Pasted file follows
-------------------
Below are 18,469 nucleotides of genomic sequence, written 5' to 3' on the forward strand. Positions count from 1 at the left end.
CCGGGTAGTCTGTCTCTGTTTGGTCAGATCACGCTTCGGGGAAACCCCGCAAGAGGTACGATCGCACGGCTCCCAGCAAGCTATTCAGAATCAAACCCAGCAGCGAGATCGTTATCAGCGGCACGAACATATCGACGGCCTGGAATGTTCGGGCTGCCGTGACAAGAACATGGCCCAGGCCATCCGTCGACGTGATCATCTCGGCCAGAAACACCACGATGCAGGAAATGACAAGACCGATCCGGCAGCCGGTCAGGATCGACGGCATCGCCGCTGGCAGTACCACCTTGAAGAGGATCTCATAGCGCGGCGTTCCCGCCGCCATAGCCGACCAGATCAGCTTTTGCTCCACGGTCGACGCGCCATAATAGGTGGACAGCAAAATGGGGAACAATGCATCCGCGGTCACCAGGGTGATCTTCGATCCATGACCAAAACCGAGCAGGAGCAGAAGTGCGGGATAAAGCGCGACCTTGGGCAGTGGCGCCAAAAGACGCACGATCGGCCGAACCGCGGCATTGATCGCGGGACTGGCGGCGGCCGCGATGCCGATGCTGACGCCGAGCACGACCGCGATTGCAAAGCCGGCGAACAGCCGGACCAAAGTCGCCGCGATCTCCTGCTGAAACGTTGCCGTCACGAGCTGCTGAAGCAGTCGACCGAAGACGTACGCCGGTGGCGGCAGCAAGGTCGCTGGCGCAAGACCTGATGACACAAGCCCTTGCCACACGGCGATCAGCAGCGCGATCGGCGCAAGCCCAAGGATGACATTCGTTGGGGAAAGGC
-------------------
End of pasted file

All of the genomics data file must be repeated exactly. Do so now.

Below are 18,469 nucleotides of genomic sequence, written 5' to 3' on the forward strand. Positions count from 1 at the left end.
CCGGGTAGTCTGTCTCTGTTTGGTCAGATCACGCTTCGGGGAAACCCCGCAAGAGGTACGATCGCACGGCTCCCAGCAAGCTATTCAGAATCAAACCCAGCAGCGAGATCGTTATCAGCGGCACGAACATATCGACGGCCTGGAATGTTCGGGCTGCCGTGACAAGAACATGGCCCAGGCCATCCGTCGACGTGATCATCTCGGCCAGAAACACCACGATGCAGGAAATGACAAGACCGATCCGGCAGCCGGTCAGGATCGACGGCATCGCCGCTGGCAGTACCACCTTGAAGAGGATCTCATAGCGCGGCGTTCCCGCCGCCATAGCCGACCAGATCAGCTTTTGCTCCACGGTCGACGCGCCATAATAGGTGGACAGCAAAATGGGGAACAATGCATCCGCGGTCACCAGGGTGATCTTCGATCCATGACCAAAACCGAGCAGGAGCAGAAGTGCGGGATAAAGCGCGACCTTGGGCAGTGGCGCCAAAAGACGCACGATCGGCCGAACCGCGGCATTGATCGCGGGACTGGCGGCGGCCGCGATGCCGATGCTGACGCCGAGCACGACCGCGATTGCAAAGCCGGCGAACAGCCGGACCAAAGTCGCCGCGATCTCCTGCTGAAACGTTGCCGTCACGAGCTGCTGAAGCAGTCGACCGAAGACGTACGCCGGTGGCGGCAGCAAGGTCGCTGGCGCAAGACCTGATGACACAAGCCCTTGCCACACGGCGATCAGCAGCGCGATCGGCGCAAGCCCAAGGATGACATTCGTTGGGGAAAGGC